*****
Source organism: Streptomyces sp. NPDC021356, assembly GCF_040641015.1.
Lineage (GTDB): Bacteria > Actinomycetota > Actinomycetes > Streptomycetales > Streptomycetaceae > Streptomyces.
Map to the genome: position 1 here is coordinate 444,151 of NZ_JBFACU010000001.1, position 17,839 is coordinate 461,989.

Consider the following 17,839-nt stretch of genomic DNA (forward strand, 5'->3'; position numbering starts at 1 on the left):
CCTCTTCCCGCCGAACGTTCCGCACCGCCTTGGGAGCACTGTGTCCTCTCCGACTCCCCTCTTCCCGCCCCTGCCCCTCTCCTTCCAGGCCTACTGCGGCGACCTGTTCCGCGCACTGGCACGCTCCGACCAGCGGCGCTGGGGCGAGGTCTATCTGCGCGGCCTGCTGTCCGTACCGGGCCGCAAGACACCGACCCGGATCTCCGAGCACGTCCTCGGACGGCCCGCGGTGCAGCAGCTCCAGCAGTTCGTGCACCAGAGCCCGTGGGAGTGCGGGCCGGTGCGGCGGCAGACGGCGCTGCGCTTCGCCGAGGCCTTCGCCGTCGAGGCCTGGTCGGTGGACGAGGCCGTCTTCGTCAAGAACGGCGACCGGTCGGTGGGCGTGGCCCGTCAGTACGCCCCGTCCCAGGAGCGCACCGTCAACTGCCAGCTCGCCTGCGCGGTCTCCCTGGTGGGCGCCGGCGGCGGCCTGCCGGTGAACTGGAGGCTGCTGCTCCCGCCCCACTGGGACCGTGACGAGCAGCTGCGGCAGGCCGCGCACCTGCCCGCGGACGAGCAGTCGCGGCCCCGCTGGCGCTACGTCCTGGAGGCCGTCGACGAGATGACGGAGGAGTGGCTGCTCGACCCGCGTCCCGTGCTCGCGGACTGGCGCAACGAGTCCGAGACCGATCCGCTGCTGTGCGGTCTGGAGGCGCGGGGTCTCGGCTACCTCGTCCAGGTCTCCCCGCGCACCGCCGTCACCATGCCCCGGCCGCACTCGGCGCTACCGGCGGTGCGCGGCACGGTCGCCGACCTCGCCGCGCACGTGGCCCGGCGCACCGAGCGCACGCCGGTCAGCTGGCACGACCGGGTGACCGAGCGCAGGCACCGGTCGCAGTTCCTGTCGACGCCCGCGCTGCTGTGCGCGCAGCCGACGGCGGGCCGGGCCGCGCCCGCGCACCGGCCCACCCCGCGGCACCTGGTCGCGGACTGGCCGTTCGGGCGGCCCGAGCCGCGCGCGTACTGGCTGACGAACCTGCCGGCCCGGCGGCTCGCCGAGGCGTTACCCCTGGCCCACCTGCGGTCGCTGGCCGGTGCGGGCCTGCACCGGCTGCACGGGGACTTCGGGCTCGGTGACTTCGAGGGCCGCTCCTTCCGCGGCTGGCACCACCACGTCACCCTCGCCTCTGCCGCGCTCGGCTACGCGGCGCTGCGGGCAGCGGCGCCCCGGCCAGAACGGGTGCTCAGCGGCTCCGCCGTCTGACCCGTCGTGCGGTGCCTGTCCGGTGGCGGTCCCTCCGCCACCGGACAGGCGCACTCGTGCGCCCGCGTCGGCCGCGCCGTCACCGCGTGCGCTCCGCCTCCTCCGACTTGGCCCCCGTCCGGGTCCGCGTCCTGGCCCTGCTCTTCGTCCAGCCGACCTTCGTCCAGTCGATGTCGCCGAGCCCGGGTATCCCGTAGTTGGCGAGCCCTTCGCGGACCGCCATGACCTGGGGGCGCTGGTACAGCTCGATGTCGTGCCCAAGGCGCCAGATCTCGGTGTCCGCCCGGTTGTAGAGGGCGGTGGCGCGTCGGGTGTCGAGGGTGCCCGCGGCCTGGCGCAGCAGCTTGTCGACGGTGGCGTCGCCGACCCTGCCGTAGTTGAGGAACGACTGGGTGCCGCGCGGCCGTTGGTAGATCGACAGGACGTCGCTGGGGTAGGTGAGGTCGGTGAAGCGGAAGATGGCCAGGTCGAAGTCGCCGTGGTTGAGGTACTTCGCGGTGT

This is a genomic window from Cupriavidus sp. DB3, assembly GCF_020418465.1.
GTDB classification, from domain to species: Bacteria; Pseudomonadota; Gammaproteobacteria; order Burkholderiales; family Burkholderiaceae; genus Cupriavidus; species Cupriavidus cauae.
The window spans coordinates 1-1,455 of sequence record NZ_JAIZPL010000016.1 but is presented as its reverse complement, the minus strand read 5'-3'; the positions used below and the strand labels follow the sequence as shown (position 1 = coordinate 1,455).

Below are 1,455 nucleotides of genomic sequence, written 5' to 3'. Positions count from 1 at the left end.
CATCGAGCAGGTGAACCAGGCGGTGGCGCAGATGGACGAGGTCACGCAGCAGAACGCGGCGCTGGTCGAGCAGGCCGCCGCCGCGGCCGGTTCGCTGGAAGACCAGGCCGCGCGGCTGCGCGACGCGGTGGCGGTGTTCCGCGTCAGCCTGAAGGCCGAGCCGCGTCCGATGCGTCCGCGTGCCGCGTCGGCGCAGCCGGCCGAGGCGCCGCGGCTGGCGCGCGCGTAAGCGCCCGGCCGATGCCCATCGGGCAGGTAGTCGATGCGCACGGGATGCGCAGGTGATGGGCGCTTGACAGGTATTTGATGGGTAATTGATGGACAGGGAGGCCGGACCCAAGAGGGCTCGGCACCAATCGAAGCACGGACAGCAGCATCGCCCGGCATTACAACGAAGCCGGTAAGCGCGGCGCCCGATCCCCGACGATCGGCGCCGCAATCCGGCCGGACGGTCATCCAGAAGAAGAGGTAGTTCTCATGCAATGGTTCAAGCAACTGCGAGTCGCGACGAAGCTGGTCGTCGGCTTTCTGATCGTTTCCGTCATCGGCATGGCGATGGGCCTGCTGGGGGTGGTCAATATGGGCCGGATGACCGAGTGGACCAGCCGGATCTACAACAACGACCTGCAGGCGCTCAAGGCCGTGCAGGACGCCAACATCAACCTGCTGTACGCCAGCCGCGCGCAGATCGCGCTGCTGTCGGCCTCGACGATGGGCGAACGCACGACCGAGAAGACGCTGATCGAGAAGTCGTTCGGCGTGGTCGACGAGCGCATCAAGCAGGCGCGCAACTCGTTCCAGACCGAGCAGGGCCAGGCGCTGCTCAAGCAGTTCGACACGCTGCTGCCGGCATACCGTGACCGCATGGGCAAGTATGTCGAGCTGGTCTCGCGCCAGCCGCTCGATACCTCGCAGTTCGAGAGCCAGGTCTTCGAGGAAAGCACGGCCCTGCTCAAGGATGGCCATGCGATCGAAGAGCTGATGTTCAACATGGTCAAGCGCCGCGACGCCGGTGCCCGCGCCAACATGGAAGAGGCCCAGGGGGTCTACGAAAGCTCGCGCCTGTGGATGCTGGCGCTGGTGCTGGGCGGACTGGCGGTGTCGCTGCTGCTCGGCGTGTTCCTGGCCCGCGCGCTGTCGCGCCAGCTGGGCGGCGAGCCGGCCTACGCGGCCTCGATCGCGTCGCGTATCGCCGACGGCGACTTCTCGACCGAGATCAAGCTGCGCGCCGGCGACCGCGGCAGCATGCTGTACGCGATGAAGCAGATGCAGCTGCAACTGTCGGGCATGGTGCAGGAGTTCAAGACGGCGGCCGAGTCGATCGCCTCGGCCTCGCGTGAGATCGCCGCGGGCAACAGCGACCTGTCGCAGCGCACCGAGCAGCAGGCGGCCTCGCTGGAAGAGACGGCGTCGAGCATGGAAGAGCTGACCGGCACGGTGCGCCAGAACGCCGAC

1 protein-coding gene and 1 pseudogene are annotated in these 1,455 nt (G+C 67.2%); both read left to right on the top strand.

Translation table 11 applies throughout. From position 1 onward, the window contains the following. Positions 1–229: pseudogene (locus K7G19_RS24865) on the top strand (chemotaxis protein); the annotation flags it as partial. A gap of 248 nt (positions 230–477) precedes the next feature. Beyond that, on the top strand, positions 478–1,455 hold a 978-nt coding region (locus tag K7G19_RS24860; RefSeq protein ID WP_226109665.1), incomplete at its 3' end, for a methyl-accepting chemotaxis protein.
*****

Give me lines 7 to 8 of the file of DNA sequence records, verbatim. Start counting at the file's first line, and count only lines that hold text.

GTDB classification, from domain to species: Bacteria; Pseudomonadota; Gammaproteobacteria; order Burkholderiales; family Burkholderiaceae; genus Cupriavidus; species Cupriavidus cauae.
The window spans coordinates 1-1,455 of sequence record NZ_JAIZPL010000016.1 but is presented as its reverse complement, the minus strand read 5'-3'; the positions used below and the strand labels follow the sequence as shown (position 1 = coordinate 1,455).